In the ‘allegory of the long spoons’ a sage has a dream in which they first see hell and then see heaven. The sage reports that in hell the inhabitants sit around a table on which there is delicious food but they have all been given very long spoons that they cannot bring to their mouths, so they are all starving and frustrated. A questioner asks the sage to say what heaven was like. The sage replies that the situation is very similar in heaven; there too the inhabitants have been given long spoons with which they cannot feed themselves. ‘Then what is the difference?’ asks the questioner. ‘In heaven they feed each other.’ replies the sage.
Heaven and hell are created by us for each other. It is not a matter of circumstance but of how we respond to circumstances. We can cause others to suffer, through indifference or deliberate cruelty, or we can recognise that we sit at the same table and make sure that everyone eats. When we could feed ourselves we did not bother about those who had nothing to eat. Now we cannot feed ourselves we begin to learn that everyone must take care of everyone else. If we remember rightly the lessons that hell teaches we may create heaven.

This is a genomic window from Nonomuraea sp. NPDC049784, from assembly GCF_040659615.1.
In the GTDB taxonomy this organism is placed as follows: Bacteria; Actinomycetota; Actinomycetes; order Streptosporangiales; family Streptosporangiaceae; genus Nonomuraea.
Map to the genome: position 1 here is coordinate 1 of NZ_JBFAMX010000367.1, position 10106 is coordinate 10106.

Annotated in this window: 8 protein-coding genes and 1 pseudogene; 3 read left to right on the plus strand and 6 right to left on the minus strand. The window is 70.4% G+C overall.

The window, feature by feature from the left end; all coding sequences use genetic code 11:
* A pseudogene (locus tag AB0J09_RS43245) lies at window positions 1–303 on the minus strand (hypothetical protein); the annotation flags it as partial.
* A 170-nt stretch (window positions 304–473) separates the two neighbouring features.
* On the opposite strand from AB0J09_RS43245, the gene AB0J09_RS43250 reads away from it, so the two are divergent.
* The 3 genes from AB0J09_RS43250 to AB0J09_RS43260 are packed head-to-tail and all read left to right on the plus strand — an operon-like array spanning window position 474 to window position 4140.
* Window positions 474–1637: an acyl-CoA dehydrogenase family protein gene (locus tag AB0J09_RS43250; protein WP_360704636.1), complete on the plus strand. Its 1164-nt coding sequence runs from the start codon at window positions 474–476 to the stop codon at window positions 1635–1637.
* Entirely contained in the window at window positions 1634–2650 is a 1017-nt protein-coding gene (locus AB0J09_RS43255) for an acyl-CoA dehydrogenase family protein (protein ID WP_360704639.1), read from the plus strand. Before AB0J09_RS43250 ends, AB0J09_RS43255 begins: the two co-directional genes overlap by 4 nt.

Chris Hedges is making much the same point when he says that the ethic we return to needs to be the communal ethic that says ‘everyone eats or no one eats’. Chris has little hope for the future of humankind but offers this little hope as something that might make it possible for some communities to sustain themselves ‘at least for a while’.
The full XR interview with Chris Hedges and my comments can be viewed from my post Chris Hedges: Coronavirus.
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